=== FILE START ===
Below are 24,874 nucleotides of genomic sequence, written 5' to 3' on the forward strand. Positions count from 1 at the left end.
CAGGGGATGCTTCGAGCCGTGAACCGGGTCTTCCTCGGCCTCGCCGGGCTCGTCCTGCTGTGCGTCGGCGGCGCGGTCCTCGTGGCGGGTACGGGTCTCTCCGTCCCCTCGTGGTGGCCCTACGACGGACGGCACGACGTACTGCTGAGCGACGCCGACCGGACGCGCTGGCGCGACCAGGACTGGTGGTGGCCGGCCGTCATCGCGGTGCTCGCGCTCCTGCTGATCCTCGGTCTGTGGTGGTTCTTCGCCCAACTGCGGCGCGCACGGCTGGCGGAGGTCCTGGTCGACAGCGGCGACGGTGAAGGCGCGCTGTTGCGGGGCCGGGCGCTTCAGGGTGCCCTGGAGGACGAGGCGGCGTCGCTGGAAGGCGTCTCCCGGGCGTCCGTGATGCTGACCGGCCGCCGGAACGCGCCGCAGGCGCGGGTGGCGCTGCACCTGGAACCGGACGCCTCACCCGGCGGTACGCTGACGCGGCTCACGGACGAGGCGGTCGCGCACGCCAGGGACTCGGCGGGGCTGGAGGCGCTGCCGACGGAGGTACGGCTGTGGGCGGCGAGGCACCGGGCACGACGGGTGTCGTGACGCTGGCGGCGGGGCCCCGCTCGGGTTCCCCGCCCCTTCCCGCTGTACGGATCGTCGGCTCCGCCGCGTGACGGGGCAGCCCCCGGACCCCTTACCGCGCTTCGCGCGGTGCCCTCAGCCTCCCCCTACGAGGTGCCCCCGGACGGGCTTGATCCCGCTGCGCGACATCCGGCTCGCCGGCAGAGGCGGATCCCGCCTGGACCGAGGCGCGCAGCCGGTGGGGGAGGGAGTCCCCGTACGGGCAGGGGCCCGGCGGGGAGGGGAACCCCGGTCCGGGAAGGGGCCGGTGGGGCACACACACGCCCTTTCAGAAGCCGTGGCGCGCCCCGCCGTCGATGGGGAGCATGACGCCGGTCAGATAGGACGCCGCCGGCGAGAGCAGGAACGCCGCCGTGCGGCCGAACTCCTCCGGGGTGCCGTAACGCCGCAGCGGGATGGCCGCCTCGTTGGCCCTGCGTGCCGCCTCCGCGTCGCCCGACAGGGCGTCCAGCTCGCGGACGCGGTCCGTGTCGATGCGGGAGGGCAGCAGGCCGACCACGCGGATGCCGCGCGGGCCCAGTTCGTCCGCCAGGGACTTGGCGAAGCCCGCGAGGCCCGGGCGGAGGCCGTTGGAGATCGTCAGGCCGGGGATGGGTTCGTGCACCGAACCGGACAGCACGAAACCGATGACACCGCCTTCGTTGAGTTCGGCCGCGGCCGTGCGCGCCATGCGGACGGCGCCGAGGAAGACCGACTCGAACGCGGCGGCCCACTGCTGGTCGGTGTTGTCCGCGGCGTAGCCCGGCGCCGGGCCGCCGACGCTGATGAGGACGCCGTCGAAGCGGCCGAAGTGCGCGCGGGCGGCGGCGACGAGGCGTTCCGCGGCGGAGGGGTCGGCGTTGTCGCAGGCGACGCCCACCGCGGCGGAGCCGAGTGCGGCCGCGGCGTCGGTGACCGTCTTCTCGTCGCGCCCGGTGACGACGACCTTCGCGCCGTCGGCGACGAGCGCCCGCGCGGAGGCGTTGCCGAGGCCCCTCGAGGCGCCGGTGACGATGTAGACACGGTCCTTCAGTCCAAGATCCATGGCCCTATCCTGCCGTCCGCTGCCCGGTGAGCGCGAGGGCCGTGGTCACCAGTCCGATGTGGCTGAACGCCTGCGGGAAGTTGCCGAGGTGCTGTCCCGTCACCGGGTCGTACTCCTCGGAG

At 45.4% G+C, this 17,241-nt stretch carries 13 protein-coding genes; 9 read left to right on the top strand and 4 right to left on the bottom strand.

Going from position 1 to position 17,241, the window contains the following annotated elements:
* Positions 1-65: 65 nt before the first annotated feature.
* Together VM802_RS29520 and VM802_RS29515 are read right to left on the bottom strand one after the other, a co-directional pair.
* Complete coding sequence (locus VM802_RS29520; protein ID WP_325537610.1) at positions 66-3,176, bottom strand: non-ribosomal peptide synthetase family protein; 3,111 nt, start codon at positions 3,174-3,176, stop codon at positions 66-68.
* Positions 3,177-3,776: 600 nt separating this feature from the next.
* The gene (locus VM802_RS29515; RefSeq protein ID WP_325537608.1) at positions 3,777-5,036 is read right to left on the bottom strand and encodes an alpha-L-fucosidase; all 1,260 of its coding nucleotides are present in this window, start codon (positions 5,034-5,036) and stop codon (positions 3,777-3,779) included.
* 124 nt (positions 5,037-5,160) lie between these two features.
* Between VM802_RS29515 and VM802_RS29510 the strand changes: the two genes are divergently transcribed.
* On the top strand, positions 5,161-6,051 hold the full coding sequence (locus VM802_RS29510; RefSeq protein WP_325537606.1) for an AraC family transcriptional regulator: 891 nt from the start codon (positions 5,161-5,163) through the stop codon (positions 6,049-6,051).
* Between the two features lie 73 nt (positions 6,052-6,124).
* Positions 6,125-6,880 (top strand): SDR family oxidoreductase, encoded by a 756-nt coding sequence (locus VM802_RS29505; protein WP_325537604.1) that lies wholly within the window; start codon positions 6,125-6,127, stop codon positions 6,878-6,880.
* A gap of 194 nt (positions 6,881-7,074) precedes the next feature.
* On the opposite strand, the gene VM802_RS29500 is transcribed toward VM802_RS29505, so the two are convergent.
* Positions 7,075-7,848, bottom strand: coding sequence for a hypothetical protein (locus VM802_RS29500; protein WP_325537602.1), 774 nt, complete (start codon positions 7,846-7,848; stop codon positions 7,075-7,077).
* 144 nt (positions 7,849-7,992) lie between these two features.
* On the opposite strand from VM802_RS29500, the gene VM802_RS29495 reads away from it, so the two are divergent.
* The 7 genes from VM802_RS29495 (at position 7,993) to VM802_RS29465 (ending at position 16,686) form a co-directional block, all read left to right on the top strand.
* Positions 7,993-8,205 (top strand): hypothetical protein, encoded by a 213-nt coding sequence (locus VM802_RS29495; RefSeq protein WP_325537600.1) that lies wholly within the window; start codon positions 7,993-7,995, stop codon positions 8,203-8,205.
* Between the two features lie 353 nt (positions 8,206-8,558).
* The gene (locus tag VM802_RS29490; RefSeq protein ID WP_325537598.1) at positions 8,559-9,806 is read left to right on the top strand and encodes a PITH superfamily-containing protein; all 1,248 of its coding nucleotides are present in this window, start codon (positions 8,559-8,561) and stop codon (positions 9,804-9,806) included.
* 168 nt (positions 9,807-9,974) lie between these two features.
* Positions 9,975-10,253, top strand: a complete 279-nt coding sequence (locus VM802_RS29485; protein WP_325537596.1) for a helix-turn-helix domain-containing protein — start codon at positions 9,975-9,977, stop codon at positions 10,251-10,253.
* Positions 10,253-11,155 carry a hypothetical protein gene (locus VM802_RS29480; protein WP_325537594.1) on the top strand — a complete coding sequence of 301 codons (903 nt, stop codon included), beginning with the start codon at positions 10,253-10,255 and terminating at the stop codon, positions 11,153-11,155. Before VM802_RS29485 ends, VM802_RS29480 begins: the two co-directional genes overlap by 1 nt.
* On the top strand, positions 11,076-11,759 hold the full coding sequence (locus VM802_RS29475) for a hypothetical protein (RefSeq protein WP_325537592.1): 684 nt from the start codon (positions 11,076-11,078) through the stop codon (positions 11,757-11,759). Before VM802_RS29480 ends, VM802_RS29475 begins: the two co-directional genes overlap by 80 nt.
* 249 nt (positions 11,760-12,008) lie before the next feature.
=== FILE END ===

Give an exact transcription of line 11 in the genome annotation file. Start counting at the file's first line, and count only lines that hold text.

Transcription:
* Between VM802_RS29515 and VM802_RS29510 the strand changes: the two genes are divergently transcribed.